Monday’s federal election has been analyzed to death, and the overdose of punditry almost warrants the formation of a 12-step rehabilitation program for political junkies, similar to the God-fearing plan employed by alcoholics, over-eaters, druggies, kleptomaniacs, shoppers who shop till they drop, slaves to sex, and other unfortunates immersed in whatever the flavour addiction of the month happens to be.
Step one: we “came to believe that we were powerless over politics, that politicians had made our lives unmanageable.”
Unfortunately, I’m still playing the role of the “enabler”— as defined in the 12-step parlance — and can’t help but feed the appetite of the few remaining masochists out there craving more post-mortem hits, as it were.
• When journalists decide to enter politics, to defect to the enemy trenches, the self-righteous neurons of my skull tend to slip quite naturally into overdrive.
Thus, I’ve made more than a few harsh comments in this Saturday space about Ryan Cleary, the former Telegram newsman, Independent editor, VOCM “Nightline” host (for an inexplicably short period) who unabashedly left his post as an aggressive skeptic of political verbiage to become a member himself of that reciprocal back-scratching profession, a place of expediency, an environment in which the truth is twisted, massaged and spun.
But, hey, guess who’s laughing now, all the way to the bank? Cleary, as we all know, is a newly baptized honourable member, and will be hauling in much, much more money (in the range of $150,000 or so) than his newsroom labours would ever have earned.
But here’s hoping some residue from his journalistic mandate
will carry over to his job as an MP, and that his Newfoundland-first policy, his “independent” style, doesn’t desert him in the corridors of power in Ottawa, a locale where a flexible conscience is often a key to advancement.
• If anyone asked me — and they haven’t, and won’t — what might I offer up to Fabian Manning about his crushing defeat? I would simply say: Fabian, b’y, you reap what you sow.
Manning, as all political junkies are aware, initially took the high road out of Newfoundland several years back after a highly publicized pissing match with the dictatorial Danny Williams, a racket that earned the Cape Shore man a reputation (in multiple corners) as a principled rebel, nobody’s fool, his own man.
But hitching himself quickly, in such a shameless and definitive fashion, to Stephen Harper’s coattails was his downfall, starting on that day he nauseously and deliberately positioned himself within touching distance of Harper in the House of Commons, and looked on glowingly as the PM mocked a Newfoundland budget.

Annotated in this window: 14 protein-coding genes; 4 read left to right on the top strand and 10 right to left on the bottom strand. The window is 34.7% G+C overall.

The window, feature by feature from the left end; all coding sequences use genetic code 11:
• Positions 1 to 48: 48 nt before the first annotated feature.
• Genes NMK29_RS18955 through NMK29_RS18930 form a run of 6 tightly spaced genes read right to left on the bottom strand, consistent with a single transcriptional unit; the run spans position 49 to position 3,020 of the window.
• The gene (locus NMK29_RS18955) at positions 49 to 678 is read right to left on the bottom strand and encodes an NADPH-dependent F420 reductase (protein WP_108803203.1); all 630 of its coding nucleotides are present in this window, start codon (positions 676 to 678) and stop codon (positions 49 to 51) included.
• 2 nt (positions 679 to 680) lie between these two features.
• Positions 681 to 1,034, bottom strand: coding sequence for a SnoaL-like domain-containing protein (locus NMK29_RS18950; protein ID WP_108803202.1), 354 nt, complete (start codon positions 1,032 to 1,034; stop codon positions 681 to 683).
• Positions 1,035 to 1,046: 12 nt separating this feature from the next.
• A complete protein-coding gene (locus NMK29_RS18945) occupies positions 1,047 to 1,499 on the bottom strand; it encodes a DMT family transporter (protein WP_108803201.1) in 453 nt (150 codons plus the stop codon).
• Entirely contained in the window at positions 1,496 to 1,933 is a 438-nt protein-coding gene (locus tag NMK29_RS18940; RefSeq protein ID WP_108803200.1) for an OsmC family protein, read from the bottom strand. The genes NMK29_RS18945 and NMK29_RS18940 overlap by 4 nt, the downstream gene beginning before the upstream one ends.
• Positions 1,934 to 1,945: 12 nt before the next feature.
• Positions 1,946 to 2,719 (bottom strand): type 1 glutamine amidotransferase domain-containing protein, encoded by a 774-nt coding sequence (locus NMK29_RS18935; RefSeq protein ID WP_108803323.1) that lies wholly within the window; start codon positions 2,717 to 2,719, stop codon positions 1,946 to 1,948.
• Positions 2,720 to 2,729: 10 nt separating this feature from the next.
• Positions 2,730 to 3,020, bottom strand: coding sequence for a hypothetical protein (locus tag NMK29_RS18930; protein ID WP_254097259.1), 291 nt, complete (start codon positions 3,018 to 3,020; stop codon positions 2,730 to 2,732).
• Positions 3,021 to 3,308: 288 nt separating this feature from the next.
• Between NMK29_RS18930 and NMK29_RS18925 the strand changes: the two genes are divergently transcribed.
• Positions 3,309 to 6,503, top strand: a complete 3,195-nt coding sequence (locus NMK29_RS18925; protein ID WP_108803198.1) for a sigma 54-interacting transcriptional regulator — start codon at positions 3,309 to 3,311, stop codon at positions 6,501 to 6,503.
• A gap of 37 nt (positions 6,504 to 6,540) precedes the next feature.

Then, after getting the heave-ho from voters in Avalon, he accepted from his hero a position in the Senate, and became a highly paid
messenger boy for a politician with a reputation hereabouts as a sleeveen.
Getting permanently under Harper's sheets had much more to do with Manning’s defeat Monday night than any leftovers from the much ballyhooed ABC buffet. But I’d be willing to bet all is not lost for Manning.
That Senate seat is still there for the taking, and Harper’s majority government can make patronage appointments with greater impunity than ever before. And that piano-playing hockey dad with the nice sweaters, our own “Father Knows Best,” with whom so many Canadians were suckered into an embrace last Monday, will think nothing of sliding Manning back into his chair for cobwebbed geriatrics.
If not the Senate, there’ll be another plum the PM can pluck for his loyal subject. And it’s not like Manning to turn down such favours.
• Politics makes for strange bedfellows, and parliamentary voyeurs will have a sight on their hands as Jack Harris and the aforementioned Ryan Cleary attempt to push the Newfoundland agenda while sharing the same caucus sack with so many Quebec MPs.
Jack Layton has been supportive of this province’s desire to equitably exploit Labrador power, an easy, motherhood stance to take when you’re the head of a third party, seemingly destined to remain in that position forever and a day.
Now, though, Layton sits in the opposition leader’s seat, ambitiously eyeing that prime minister’s spot a few feet away, a move across the aisle that will only take place if he can maintain his party’s unprecedented popularity in Quebec.
And that, of course, will inevitably translate into policies of appeasement for Quebec and its NDP MPs.
But as he vigorously strokes Quebec, Layton will have the (hopefully) forceful voices of Harris and Cleary delivering the Newfoundland homily on the immoral stance Quebec has taken time and again on Labrador power. I’d love to have fly-on-the-wall status when those deliberations take place within the confines of the caucus room.
That’s enough Weekend straighteners for political addicts.
Now it’s time to start the recovery from the binge that was Election 2011.
And to prepare for a provincial election in the fall that will knock thousands off the wagon once again.
Bob Wakeham has spent more than 30 years as a journalist in Newfoundland and Labrador. He can be reached by email at firstname.lastname@example.org.